Print Friendly Version Christine Herring, Senior Woman Administrator, was a member of one of the six staff teams. “The first annual Cardinal Games was a huge success. It was a tremendous opportunity for our student-athletes, staff and coaches to create multi-sport and department teams to compete against each other. It’s really special seeing the camaraderie within our department and competitive spirit between our student-athletes.” The other six teams were featured of UofL Athletics staff members from various departments and teams including: administration, marketing, academics, facilities, compliance, football, field hockey and volleyball. “The Cardinal Games was a great way to get the athletics department together for a night of fun-filled competition,” said Funke. “It was a great event put on by SAAC and I’m looking already looking forward to next year!” Story Links Softball’s Celene Funke’s Goon Squad finished the night victorious defeating Winner’s Winner which was composed of primarily football coaches and staff. The first year of the Cardinal Games featured 20 teams with 8-12 people per team. Fourteen of the teams were led by student-athlete captains who had selected their squads in a large draft the week before. The University of Louisville’s Student-Athlete Advisory Committee (SAAC) hosted the inaugural Cardinal Games event on Monday, April 22 at Cardinal Stadium. Over 200 student-athletes and staff came out for a night full of fun, fellowship and competition. The goal for the day was to accumulate as many points as possible in a series of 11 activities. The games consisted of several bracketed events such as dodge ball, corn hole, spike ball, and kan jam as well as hula hooping, golf chipping, lacrosse passing, and an obstacle course.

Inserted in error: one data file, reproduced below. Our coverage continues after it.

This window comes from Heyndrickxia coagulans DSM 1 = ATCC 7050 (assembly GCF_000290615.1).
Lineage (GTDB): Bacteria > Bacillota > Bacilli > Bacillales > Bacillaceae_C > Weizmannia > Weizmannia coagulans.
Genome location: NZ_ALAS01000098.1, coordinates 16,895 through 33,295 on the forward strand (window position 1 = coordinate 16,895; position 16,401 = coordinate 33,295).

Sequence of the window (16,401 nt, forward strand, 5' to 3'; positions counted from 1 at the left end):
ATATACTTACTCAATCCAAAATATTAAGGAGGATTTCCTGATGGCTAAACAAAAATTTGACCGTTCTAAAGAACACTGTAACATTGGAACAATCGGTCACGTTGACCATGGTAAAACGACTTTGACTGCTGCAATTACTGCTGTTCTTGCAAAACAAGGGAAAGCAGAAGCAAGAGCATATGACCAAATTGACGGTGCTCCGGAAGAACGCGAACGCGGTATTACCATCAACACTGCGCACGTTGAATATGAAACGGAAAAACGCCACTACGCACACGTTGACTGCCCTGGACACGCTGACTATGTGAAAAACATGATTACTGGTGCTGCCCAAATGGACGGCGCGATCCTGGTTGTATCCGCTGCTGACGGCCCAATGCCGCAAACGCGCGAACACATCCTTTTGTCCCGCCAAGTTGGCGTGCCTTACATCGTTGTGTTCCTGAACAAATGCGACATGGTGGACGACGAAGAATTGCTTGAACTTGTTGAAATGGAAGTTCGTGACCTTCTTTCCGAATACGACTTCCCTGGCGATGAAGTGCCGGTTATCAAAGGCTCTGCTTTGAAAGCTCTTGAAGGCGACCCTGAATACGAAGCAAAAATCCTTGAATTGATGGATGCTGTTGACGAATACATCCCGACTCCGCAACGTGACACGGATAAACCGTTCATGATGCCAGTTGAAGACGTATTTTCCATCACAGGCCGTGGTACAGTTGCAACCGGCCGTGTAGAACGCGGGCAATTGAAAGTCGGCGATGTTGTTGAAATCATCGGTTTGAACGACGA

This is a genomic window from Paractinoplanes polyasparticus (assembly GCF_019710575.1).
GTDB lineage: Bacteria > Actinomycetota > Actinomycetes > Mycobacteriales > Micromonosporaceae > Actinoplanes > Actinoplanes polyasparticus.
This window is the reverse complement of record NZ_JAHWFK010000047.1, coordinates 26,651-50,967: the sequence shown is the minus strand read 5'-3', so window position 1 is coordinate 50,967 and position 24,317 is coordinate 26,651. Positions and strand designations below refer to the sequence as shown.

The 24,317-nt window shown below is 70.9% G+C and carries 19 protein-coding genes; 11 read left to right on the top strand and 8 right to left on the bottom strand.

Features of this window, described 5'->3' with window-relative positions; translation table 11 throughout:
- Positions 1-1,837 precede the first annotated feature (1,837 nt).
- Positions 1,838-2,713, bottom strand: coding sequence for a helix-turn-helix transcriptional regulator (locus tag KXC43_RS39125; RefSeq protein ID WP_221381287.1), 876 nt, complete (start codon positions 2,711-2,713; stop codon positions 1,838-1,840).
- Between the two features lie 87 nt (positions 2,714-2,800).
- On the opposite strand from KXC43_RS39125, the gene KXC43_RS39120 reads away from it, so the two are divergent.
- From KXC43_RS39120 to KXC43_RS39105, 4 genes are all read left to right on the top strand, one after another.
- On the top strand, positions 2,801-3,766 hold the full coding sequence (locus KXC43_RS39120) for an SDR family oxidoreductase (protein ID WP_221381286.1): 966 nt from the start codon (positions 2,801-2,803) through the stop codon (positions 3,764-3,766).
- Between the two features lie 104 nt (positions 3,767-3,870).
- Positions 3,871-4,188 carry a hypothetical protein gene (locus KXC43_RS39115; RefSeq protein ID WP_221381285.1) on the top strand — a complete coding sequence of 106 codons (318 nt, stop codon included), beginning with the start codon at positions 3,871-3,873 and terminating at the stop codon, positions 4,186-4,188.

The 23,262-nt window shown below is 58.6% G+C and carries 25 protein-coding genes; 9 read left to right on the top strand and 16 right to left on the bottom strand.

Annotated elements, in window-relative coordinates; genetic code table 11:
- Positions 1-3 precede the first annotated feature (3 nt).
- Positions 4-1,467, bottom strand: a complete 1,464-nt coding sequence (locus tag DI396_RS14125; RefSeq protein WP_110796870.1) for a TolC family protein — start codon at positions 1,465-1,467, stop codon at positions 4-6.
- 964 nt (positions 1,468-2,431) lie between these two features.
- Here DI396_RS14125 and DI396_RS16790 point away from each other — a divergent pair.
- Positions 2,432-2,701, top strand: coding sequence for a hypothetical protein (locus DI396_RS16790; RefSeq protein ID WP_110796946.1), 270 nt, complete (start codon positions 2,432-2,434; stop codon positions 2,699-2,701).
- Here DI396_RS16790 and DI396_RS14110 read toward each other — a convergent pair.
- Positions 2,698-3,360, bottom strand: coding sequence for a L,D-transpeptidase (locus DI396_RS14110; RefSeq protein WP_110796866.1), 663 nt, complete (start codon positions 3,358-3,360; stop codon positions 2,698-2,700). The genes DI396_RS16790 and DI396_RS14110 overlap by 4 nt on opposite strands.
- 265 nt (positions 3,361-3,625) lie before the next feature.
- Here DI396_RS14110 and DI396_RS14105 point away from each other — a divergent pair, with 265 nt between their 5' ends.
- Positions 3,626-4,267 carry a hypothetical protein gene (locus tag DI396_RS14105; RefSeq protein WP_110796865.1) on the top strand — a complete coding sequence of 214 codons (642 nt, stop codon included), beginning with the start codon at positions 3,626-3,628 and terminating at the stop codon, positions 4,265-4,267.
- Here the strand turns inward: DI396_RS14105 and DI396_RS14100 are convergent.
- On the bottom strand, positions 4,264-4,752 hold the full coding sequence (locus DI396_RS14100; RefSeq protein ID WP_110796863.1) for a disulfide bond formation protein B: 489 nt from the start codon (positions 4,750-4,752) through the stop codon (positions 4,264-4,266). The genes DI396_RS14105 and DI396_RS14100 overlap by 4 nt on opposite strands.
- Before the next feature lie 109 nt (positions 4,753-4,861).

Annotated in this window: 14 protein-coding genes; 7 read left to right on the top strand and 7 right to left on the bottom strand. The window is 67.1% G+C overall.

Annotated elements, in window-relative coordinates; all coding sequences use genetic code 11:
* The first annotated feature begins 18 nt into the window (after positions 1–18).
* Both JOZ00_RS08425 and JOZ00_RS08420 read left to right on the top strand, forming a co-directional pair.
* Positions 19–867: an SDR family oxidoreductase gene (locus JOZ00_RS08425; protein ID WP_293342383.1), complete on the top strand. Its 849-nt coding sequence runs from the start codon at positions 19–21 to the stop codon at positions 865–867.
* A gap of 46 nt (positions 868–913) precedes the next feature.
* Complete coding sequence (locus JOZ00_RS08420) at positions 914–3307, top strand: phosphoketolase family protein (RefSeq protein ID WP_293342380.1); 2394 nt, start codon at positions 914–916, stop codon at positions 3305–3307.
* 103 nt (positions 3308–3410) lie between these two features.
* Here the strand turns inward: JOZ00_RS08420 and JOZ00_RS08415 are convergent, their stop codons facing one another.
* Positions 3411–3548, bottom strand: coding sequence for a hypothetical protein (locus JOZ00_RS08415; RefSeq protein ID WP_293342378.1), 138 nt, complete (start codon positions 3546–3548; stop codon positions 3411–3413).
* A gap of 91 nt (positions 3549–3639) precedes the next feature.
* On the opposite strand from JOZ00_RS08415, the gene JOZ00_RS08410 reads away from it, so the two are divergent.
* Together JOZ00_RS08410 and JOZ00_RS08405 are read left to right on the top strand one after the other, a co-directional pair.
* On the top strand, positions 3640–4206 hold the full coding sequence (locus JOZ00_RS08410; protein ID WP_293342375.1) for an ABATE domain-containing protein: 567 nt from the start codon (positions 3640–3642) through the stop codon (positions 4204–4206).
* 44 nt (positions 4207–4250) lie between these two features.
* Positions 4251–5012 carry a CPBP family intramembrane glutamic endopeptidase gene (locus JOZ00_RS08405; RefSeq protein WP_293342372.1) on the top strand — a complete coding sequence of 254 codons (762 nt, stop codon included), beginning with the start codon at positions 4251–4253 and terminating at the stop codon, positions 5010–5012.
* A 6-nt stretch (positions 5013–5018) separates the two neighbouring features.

But R. Dean Astumian, a Physics Professor at the University of Maine, has recently proposed a concept in which molecular machines can operate arbitrarily close to chemical equilibrium at every instant of the cycle, and still perform work at the rate of several micrometers per second against piconewton loads. The study, “Adiabatic operation of a molecular machine,” is published in a recent issue of the Proceedings of the National Academy of Sciences.“The main significance is conceptual – it changes the way we think about molecular motors,” Astumian told PhysOrg.com. “Much emphasis has been put on the ‘non-equilibrium’ aspects of the system, but in fact this is not really important. The motion of the rings here arises due to a combination of topology that break spatial symmetry, and the slow external modulation that breaks time symmetry. It is also important to recognize that, in the molecular world, we can truly have motors that operate with nearly 100% efficiency.”Astumian’s example of such a molecular machine is a three-ring “catenane” structure that serves as a rotating motor. The catenane, about 3 nanometers in diameter, consists of one large ring with two smaller rings linked to the large ring, like rings on a keychain. Three binding stations on the large ring provide locations where the two small rings can bind, depending on the interaction energy between ring and station. Astumian gets the small rings to move clockwise from station to station around the large ring, a movement that results in mechanical cycling. Further, he achieves this movement without any heat gain or heat loss and without a change of entropy, but simply by thermal noise due to Brownian motion. This type of “adiabatic” system is arbitrarily close to equilibrium at every point of the cycle.The key to making the small rings move from station to station is by periodically modulating the interaction energy. The rings will bind to the station that requires the lowest interaction energy. This modulation must be done slowly enough not to generate heat, but at a sufficient rate to produce significant work. Slowly modulating the energy of a single molecule is challenging, and Astumian explains that it is nearly impossible to do with chemical systems. However, the net interaction energy for many molecules can be slowly modulated by very slow titrations of pH and redox potential. For example, a condition that is strongly acidic and strongly reducing corresponds with high interaction energy at station 2. Therefore, the two rings will bind at stations 1 and 3. Explore further Molecular machines – tiny machines made of molecules that do mechanical work – are usually thought to operate in a state of non-equilibrium. This makes sense, considering that macro-sized machines operate at non-equilibrium, requiring an additional force to move. On the other hand, equilibrium implies that forces cancel each other out, resulting in an unchanging system, often at rest. Then, by titrating with oxidant to reach a strongly oxidizing and strongly basic condition, the energy at station 1 is highest. So the rings now occupy stations 2 and 3. Astumian explains that the rings could switch to this state by either the ring at station 1 moving clockwise to bind at station 2, or the ring at station 3 moving counter-clockwise to bind at station 2. However, after more modulations, the majority (about 75%) of the movements will be clockwise due to the changing energy levels at different stations. By figuring this probability, Astumian concludes that, every time the small rings move around the large ring, the system will complete one-half of a mechanical rotation.He also mentions that there might be more creative architectures where counter-clockwise motions don’t undo the clockwise motions. He likens this mechanism to a ratcheting screwdriver used to drive a screw. When the ratchet turns counter-clockwise to reset itself, it releases so that it doesn’t undo the forward turn of the screw. Although a molecular machine would use thermal noise instead of external torque, the concept is similar. In the molecular machine, one of the small rings could be fixed to prevent counterclockwise motion.“I would say that the biggest challenge is to arrange the molecules on a surface so that the movement can be used to do work on the outside world,” Astumian said. He added that the chemical structures have already been synthesized by David Leigh at the University of Edinburgh, as the next step in the development of the machines.Astumian also explains that operating this system requires a fine balance between modulating slowly enough so that the system is in chemical and mechanical equilibrium at every instant, but rapidly enough to perform substantial work. While biomolecular motors are often described in “violent” terms, he hopes that this “kindler, gentler” description may be more appropriate for designing more efficient molecular machines.“I plan to extend the theory to explain the mechanism of biological motors,” Astumian said. “While they doubtless do not operate exactly by the mechanism described for the three-ring catenane, I think the flavor of how they operate is much better characterized by this near-equilibrium description than by various biological models involving cars, judo throws, and steam engines.”More information: Astumian, R. Dean. “Adiabatic operation of a molecular machine.” PNAS, December 11, 2007, vol. 104, no. 50, 19715-19718.Copyright 2007 PhysOrg.com. All rights reserved. This material may not be published, broadcast, rewritten or redistributed in whole or part without the express written permission of PhysOrg.com. Illustration of the possible transitions for a catenane structure that consists of one large ring with three stations for two small rings. The two small rings move around the large ring to bind at a station. Each binding state is favored by a different energetic condition, as indicated. ©2007 PNAS. Image credit: R. Dean Astumian. Citation: ‘Kind and Gentle’ Molecular Machine Could Operate at Near-Equilibrium (2007, December 20) retrieved 18 August 2019 from https://phys.org/news/2007-12-kind-gentle-molecular-machine-near-equilibrium.html SLAC makes ‘electron camera,’ a world-class tool for ultrafast science, available to scientists worldwide This document is subject to copyright. Apart from any fair dealing for the purpose of private study or research, no part may be reproduced without the written permission. The content is provided for information purposes only.